A variety of saltwater ecosystems make up the ocean - the largest aquatic system on the planet - which covers over 70 percent of the Earth’s surface. Saltwater ecosystems, also known as marine ecosystems, provide food, transportation, ecotourism opportunities and other important economic resources for humans around the globe.
Marine ecosystems not only house economically important species of ocean animals and plants but also provide saltwater habitat for their offspring. Saltwater ecosystems have come under stress in recent decades as the world’s population increases and the condition of the environment diminishes.
Marine Wetlands: Marshes and Mangroves
Marine wetlands are transitional areas between the open ocean and coastal lands. Many organisms that live in marine wetland habitats spend part of their life in the intertidal zone and must adapt to a cycle of changing water levels and salinity. Examples of marine wetland ecosystems include mangroves and salt marshes.
Mangrove trees provide a perfect example of a species adapted to the dynamic wetland ecosystem, as they are one of the few types of trees that can survive in saltwater ecosystems.
Mangrove trees are essential to coastal marine ecosystems. Mangroves provide habitat for numerous organisms; harbor nesting sites and foraging grounds for birds, reptiles and mammals; buffer storms by functioning as wind breaks and baffling wave action with their roots; and filter water by catching sediment and detritus in their roots.
Salt marshes occur in protected areas along the coastline and provide many of the same benefits as mangrove habitats. Salt marshes typically occur in coastal regions in temperate and even arctic climates, whereas mangrove swamps occur in tropical and subtropical coastal regions. Instead of mangrove trees, herbaceous plants and grasses dominate salt marshes.
Estuaries are another important marine ecosystem where saltwater and freshwater meet to make a brackish mix. Estuaries provide habitat for over 75 percent of the United States' commercial fishing haul including crabs, clams, oysters, shrimp and other fish species. Because of their protected nature, estuaries provide important nesting grounds and habitat for juvenile aquatic plants and animals.
Estuary vegetation helps to filter runoff and other pollutants. However, since most water drains from the land to the ocean via estuaries, potential for pollution is high. Pollution diminishes estuary ecosystems and impacts the humans who depend on estuaries for food.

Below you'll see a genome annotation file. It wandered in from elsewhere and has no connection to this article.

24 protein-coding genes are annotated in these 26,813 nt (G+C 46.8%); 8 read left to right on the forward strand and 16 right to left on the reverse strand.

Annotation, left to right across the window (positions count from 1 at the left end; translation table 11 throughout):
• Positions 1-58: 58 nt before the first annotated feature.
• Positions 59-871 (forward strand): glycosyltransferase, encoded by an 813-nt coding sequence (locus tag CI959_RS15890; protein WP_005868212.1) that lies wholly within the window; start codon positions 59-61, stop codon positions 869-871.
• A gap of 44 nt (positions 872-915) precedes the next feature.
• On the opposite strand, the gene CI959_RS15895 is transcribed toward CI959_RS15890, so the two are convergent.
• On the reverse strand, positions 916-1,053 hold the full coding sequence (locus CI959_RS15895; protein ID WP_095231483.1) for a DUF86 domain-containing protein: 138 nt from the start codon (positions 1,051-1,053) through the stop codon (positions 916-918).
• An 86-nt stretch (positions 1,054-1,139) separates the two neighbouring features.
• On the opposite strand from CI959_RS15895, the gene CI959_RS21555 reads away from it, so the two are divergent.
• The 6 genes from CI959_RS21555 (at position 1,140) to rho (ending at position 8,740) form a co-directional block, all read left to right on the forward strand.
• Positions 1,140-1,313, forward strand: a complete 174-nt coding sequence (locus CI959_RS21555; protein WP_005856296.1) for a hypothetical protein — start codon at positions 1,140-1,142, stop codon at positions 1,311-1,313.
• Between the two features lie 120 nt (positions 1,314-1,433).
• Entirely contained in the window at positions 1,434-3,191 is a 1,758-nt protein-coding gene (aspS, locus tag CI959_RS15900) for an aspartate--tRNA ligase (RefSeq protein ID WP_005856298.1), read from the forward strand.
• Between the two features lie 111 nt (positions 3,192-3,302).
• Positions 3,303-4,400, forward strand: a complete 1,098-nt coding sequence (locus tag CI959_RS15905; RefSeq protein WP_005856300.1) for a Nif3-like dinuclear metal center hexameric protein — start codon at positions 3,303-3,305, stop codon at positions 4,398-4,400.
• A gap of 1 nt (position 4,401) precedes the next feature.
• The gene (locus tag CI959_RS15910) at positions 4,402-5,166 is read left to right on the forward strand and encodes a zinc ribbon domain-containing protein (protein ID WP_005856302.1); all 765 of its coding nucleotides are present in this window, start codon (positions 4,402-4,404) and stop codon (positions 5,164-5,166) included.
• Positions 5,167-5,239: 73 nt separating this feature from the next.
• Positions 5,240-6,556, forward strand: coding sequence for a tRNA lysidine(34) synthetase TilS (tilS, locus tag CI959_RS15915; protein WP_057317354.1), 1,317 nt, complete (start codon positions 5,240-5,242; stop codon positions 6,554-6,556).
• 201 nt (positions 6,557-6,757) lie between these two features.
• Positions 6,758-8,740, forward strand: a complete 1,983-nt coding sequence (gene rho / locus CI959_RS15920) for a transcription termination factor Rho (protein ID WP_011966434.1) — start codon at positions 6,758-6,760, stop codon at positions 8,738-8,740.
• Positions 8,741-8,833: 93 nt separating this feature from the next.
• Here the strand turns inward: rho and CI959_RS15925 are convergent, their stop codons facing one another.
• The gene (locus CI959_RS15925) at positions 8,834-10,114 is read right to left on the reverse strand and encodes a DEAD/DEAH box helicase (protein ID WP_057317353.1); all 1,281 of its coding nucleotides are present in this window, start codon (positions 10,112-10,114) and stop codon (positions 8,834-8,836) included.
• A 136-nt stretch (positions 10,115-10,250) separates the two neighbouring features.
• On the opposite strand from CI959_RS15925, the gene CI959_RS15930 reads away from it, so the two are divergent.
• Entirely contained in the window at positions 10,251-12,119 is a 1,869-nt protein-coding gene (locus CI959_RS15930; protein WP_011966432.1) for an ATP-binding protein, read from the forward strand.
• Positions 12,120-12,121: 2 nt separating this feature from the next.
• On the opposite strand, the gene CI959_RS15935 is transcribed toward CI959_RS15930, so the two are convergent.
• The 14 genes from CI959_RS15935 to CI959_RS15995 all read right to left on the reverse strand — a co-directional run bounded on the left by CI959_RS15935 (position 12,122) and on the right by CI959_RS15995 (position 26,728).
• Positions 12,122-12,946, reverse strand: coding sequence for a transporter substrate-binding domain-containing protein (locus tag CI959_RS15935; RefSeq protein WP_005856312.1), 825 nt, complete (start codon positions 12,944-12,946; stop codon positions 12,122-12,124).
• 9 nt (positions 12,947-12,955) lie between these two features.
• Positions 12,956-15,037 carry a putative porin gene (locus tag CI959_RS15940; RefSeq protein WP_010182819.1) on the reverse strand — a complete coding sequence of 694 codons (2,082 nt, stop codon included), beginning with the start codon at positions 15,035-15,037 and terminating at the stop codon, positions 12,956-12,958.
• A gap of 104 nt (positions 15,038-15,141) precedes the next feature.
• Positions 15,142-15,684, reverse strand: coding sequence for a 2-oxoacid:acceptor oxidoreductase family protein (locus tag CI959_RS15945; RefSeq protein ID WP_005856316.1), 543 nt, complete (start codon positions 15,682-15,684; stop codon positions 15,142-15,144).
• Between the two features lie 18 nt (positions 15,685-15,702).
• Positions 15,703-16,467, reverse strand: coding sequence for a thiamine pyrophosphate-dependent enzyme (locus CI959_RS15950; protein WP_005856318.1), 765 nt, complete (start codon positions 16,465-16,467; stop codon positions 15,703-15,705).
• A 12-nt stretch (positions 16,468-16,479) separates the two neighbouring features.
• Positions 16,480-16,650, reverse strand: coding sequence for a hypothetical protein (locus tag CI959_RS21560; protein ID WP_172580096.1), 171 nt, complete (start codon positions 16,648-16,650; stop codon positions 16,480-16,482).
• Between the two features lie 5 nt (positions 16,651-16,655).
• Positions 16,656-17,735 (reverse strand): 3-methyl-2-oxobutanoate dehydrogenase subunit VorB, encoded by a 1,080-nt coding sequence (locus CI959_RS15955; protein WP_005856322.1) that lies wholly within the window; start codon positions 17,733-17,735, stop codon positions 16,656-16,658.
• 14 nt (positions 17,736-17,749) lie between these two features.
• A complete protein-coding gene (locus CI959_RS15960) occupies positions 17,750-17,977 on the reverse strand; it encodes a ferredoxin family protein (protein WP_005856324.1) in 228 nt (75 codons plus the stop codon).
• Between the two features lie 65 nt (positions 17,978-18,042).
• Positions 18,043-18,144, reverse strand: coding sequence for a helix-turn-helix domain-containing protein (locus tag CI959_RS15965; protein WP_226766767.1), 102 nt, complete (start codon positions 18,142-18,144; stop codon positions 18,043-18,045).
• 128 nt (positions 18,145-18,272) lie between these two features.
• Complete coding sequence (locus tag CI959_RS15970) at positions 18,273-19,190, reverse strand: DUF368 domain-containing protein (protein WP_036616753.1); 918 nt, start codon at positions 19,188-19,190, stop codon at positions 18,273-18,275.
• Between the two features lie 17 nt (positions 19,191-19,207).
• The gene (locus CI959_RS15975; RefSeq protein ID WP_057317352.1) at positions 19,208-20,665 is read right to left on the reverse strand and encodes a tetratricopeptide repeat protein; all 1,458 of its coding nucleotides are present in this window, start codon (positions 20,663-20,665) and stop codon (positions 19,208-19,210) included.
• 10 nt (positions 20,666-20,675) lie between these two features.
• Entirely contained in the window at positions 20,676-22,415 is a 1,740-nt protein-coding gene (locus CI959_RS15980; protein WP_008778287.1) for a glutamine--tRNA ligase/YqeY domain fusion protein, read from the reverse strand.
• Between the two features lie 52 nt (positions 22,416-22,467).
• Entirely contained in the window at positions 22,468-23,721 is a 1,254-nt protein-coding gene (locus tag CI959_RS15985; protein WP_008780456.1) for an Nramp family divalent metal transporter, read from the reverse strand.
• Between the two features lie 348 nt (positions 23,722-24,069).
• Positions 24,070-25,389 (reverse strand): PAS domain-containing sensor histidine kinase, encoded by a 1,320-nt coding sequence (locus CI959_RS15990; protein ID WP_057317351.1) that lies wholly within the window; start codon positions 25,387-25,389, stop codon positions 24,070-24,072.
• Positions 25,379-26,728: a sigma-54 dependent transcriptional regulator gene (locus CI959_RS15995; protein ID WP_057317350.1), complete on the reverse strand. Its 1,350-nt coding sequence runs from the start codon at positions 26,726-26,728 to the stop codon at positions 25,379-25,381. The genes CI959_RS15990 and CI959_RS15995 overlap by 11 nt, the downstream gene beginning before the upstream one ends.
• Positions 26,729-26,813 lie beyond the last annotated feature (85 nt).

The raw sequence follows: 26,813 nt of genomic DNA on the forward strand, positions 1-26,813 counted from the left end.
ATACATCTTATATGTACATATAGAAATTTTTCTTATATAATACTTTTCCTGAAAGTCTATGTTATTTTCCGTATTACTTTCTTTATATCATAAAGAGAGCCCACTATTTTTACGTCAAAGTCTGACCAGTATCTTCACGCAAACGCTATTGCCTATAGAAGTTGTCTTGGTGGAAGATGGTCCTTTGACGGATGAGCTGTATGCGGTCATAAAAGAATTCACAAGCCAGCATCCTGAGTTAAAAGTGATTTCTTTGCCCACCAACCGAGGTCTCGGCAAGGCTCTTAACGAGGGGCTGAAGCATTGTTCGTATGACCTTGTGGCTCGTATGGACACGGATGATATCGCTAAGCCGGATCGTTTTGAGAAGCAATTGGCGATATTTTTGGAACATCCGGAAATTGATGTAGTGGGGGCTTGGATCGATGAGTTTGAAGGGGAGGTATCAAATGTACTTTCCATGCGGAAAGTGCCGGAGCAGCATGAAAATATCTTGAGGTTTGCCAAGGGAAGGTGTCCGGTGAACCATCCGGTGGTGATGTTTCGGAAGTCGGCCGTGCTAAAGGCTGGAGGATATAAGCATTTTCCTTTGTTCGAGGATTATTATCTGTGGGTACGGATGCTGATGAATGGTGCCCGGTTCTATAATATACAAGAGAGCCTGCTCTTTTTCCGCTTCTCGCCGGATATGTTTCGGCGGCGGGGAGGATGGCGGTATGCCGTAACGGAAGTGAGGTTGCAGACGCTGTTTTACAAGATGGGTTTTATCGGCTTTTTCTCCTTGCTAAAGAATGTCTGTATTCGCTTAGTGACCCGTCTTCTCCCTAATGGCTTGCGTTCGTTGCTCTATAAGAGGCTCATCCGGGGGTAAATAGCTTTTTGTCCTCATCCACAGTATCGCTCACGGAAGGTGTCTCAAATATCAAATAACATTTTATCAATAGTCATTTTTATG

Biodiverse Coral Reefs
Coral reefs are among the world's richest ecosystems, second only to tropical rain forests in plant and animal diversity. Tropical coral reefs occur in shallow, warm waters, typically off the coast of a land mass or in areas where islands once existed. Corals reefs are fragile ecosystems that are sensitive to imbalances in water quality.
Coral reef food webs begin with algae, which are the primary source of energy in the reef. Corals and other filter feeders depend on phytoplankton - a form of algae - and detritus. Larger coral reef species rely on corals as a source of food and for protection, and coral reefs provide a protected nursery and hatchery area for many important fish species.
The Open Ocean
The open ocean - referred to as the pelagic zone - is the largest marine ecosystem. The further the ocean stretches from the coast, the more its depth increases. Deep, open ocean ecosystems receive fewer nutrients, less light and are colder than coastal habitats. Biomass decreases and currents increase as ocean depths increase.
The open ocean is home to microscopic floating plankton and also supports large sea mammals and bony fish. Animals that live in the open ocean tend to have streamlined bodies, specialized buoyancy features for long-distance swimming and sonar or good eyesight for hunting in dark water. Large fish of the pelagic zone are an important food resource for humans and include tuna, swordfish and sharks.
About the Author
Jennifer King has written and edited since 1994, and now works as a business technical writer. Her articles appear on GardenGuides, eHow and LIVESTRONG.COM. King has a Bachelor of Arts in English, a minor in Latin American and Caribbean studies, coursework in yoga and certifications in nutrition and childhood development.